A Cock roosted in the night upon the Backs of a Stable of Horses and there he crowed, Scratched, peck’d and eased his nature, in great pride and Security, till at last he provoked one of the Spirited Coursers to shake himself so suddenly and violently that he dashed Canticleer down on the floor among the Horses feet. These in their Turn Stamped and kicked and Snorted in Such manner, that the Cock, affrighted, ran about among the feet and Legs till <he> despairing of his Life <and then> he Squatted and cryed out “Pray Gentlemen dont let Us tread upon one another!” This Fable of Daniel De Foe will apply very well to McFarland and Allen and their Semblables. They who could read Freneau, Lloyd, Peter Markoe, Andrew Brown, Bache, Callender, Duane, Greenleaf, Cheetham, Wood and Austin with delight, for a dozen Years together, one would think would be ashamed to rage so furiously at a few Lines, surely not more impudent, insolent or false than whole Volumes of their own Libellers.

My Amusement, since I left Shakespears historical plays, has been <in> reading <the> in Henry’s history of Great Britain, the Chapters in the Several Volumes upon Civil and Military History. His Arrangement is very convenient for me. The everlasting Efferts of Ambition and Avarice to obtain their Objects: The never failing Pretexts of Religion and Liberty to disguise them, The unblushing Application to foreign Powers, France, Germany, the Pope, Holland, Scotland, Ireland, Wales and the Mob, to assist their Party and increase their Strength, excite my Indignation, while the poor ignorant misguided deceived cheated and oppressed People, excite my Compassion and afflict my humanity. Alas! when will it be otherwise?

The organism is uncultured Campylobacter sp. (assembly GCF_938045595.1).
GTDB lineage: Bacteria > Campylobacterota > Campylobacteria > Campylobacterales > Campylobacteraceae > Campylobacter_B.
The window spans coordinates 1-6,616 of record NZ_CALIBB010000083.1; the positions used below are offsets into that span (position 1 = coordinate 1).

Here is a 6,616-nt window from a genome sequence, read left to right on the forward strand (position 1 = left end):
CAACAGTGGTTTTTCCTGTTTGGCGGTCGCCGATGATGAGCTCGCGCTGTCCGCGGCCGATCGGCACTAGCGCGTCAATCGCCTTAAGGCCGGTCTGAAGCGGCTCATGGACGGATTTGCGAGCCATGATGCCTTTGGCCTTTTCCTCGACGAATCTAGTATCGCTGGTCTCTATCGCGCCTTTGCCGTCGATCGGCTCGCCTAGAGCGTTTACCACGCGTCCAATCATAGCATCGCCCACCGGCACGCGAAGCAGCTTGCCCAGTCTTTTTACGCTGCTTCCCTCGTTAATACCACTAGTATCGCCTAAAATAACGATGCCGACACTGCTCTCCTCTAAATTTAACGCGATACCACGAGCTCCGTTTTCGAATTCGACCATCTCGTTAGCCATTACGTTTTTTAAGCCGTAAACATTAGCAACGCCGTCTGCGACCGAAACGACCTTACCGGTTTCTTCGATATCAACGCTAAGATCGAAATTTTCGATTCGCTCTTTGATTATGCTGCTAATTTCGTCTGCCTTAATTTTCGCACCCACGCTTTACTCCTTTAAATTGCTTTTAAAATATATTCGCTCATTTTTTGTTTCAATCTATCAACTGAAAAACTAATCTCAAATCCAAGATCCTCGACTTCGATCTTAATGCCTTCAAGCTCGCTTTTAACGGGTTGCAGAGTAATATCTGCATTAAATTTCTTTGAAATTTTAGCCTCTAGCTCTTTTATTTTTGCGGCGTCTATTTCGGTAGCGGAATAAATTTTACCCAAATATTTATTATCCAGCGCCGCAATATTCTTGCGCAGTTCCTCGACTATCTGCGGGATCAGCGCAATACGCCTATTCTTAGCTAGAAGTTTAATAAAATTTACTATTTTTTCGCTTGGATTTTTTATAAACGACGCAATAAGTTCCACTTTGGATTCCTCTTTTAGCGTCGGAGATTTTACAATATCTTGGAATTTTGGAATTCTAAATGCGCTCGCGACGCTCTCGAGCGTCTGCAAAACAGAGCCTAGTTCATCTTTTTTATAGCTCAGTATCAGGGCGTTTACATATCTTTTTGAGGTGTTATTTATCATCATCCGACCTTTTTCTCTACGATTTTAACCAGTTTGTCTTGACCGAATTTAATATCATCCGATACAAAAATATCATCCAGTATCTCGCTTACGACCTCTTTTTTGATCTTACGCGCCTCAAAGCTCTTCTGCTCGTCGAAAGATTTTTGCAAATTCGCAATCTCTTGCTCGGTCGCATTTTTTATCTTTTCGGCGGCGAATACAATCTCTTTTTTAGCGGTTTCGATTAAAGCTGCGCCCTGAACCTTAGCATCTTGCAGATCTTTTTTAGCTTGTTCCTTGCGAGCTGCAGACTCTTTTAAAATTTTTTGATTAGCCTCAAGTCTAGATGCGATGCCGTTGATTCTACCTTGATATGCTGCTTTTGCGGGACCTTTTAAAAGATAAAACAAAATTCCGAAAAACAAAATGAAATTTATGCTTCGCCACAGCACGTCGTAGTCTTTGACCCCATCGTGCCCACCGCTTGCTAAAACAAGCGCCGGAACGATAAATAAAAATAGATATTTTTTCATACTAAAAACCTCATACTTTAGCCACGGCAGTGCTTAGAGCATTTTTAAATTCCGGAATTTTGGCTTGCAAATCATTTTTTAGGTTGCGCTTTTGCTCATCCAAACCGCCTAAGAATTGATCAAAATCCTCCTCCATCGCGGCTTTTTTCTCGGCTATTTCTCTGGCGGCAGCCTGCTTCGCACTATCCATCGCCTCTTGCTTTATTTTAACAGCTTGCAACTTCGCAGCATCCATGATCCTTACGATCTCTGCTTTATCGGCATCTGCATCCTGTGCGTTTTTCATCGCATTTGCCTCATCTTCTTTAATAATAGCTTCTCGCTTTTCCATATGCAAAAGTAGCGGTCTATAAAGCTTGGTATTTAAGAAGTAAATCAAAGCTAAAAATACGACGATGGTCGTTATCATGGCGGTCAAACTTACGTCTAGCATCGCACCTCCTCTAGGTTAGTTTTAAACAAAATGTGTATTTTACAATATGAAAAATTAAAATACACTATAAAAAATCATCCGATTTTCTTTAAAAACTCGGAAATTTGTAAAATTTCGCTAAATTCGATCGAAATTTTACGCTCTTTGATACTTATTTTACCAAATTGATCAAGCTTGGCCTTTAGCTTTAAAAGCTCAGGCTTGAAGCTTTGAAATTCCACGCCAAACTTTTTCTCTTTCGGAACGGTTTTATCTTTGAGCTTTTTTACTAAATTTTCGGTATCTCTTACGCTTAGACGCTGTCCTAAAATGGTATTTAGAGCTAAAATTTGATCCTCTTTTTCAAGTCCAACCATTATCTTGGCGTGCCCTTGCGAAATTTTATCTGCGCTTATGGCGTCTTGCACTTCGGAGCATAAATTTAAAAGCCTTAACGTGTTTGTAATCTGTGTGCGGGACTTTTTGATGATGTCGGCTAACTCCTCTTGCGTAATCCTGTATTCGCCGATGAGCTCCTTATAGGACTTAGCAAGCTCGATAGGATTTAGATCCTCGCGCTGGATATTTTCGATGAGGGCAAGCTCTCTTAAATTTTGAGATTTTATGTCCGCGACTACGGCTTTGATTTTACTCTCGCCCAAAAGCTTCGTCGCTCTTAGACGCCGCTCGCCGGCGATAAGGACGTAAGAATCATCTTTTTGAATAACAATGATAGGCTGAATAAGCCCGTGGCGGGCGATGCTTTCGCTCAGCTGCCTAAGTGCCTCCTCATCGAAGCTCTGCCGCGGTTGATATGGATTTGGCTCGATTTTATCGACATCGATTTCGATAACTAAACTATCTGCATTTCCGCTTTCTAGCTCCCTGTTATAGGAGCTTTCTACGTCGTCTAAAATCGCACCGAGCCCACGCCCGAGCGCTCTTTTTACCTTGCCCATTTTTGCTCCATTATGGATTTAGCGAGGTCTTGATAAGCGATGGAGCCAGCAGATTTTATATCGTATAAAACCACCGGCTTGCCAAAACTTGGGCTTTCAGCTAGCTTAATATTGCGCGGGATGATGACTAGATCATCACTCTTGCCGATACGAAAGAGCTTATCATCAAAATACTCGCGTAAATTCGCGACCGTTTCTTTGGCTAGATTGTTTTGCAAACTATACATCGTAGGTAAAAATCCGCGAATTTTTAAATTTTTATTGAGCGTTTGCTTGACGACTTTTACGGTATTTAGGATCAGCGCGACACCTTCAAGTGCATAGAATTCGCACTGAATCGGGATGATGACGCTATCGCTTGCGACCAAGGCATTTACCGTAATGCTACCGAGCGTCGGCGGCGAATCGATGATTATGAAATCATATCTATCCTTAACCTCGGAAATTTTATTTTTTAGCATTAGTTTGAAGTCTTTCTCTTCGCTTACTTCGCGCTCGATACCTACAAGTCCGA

His Worship and I have employed our late Evenings in reading The Tryal of Dr Sacheverells Impeachment. The Dr told our Louisa’s Great Grandfather Salmon that the Tryal published, was nothing like the real Tryal and that a true one was written and would be published in Holland. I should like to See his account of it: but I never heard that it was printed. The Dr it seems lost nothing by his Impeachment or punishment. What was his fate after the Accession of the Hanover Family I know not. The Tryal of Sacheveral brought in the Tory Ministry in place of the Duke of Marlborough and Lord Godolphin. The Tryals of Lion, <[. . .]>, Callender, Brown &c brought in Jefferson. The Peace of Utrecht and the Tragedy of Cato demolished Harly and Bolingbroke. The Peace with France and the Deviltry of Hamilton and Company destroyed the Federal Faction and with them, the Friends of honest impartial Government who were not of that Faction. Such are the Sudden Changes when Nations are nearly equally divided and all have their prejudices fomented, their imaginations exalted and their Passions inflamed,— How are passions to be allayed, and the People to be united? I know not. I believe they will have their Course. We know <not> what that Course is and have reason to dread its bloody and cruel Catastrophy, as well as its Consequences unfavourable to Liberty. The People are right in many of their Opinions and in none more than this, that when a Military Spirit gets up, <and> gives a tone to Society and commands the Fashion all is undone in our Government.

The Garrulity of Age.

MHi: Adams Papers.

Index Entries